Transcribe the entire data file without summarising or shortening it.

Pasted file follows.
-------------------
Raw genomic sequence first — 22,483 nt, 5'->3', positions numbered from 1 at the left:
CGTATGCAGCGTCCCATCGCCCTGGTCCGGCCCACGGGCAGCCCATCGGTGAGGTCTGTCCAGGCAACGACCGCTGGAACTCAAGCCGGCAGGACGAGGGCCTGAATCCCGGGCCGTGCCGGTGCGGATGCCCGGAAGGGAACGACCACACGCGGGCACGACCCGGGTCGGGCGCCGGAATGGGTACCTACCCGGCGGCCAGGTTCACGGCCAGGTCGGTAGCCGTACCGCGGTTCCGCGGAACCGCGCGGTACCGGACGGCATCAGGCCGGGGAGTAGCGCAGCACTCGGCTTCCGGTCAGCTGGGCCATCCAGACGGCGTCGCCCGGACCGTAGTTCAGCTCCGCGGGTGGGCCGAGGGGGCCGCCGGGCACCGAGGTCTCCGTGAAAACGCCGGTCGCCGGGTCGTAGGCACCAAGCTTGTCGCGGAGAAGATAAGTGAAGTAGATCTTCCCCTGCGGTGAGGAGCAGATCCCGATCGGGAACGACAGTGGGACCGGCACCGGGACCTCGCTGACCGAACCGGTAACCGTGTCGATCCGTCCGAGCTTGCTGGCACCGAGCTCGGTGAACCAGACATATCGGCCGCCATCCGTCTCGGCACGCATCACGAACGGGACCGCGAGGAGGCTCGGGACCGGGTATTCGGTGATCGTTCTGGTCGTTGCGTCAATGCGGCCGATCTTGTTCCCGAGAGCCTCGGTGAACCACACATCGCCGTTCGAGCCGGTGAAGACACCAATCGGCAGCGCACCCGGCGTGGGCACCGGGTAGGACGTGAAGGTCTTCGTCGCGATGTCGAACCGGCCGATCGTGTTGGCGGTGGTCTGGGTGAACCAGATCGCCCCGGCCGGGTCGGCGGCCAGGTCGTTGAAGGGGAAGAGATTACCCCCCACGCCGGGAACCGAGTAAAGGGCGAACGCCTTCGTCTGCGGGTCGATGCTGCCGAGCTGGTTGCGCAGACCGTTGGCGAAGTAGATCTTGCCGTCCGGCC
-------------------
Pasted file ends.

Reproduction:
Raw genomic sequence first — 22,483 nt, 5'->3', positions numbered from 1 at the left:
CGTATGCAGCGTCCCATCGCCCTGGTCCGGCCCACGGGCAGCCCATCGGTGAGGTCTGTCCAGGCAACGACCGCTGGAACTCAAGCCGGCAGGACGAGGGCCTGAATCCCGGGCCGTGCCGGTGCGGATGCCCGGAAGGGAACGACCACACGCGGGCACGACCCGGGTCGGGCGCCGGAATGGGTACCTACCCGGCGGCCAGGTTCACGGCCAGGTCGGTAGCCGTACCGCGGTTCCGCGGAACCGCGCGGTACCGGACGGCATCAGGCCGGGGAGTAGCGCAGCACTCGGCTTCCGGTCAGCTGGGCCATCCAGACGGCGTCGCCCGGACCGTAGTTCAGCTCCGCGGGTGGGCCGAGGGGGCCGCCGGGCACCGAGGTCTCCGTGAAAACGCCGGTCGCCGGGTCGTAGGCACCAAGCTTGTCGCGGAGAAGATAAGTGAAGTAGATCTTCCCCTGCGGTGAGGAGCAGATCCCGATCGGGAACGACAGTGGGACCGGCACCGGGACCTCGCTGACCGAACCGGTAACCGTGTCGATCCGTCCGAGCTTGCTGGCACCGAGCTCGGTGAACCAGACATATCGGCCGCCATCCGTCTCGGCACGCATCACGAACGGGACCGCGAGGAGGCTCGGGACCGGGTATTCGGTGATCGTTCTGGTCGTTGCGTCAATGCGGCCGATCTTGTTCCCGAGAGCCTCGGTGAACCACACATCGCCGTTCGAGCCGGTGAAGACACCAATCGGCAGCGCACCCGGCGTGGGCACCGGGTAGGACGTGAAGGTCTTCGTCGCGATGTCGAACCGGCCGATCGTGTTGGCGGTGGTCTGGGTGAACCAGATCGCCCCGGCCGGGTCGGCGGCCAGGTCGTTGAAGGGGAAGAGATTACCCCCCACGCCGGGAACCGAGTAAAGGGCGAACGCCTTCGTCTGCGGGTCGATGCTGCCGAGCTGGTTGCGCAGACCGTTGGCGAAGTAGATCTTGCCGTCCGGCC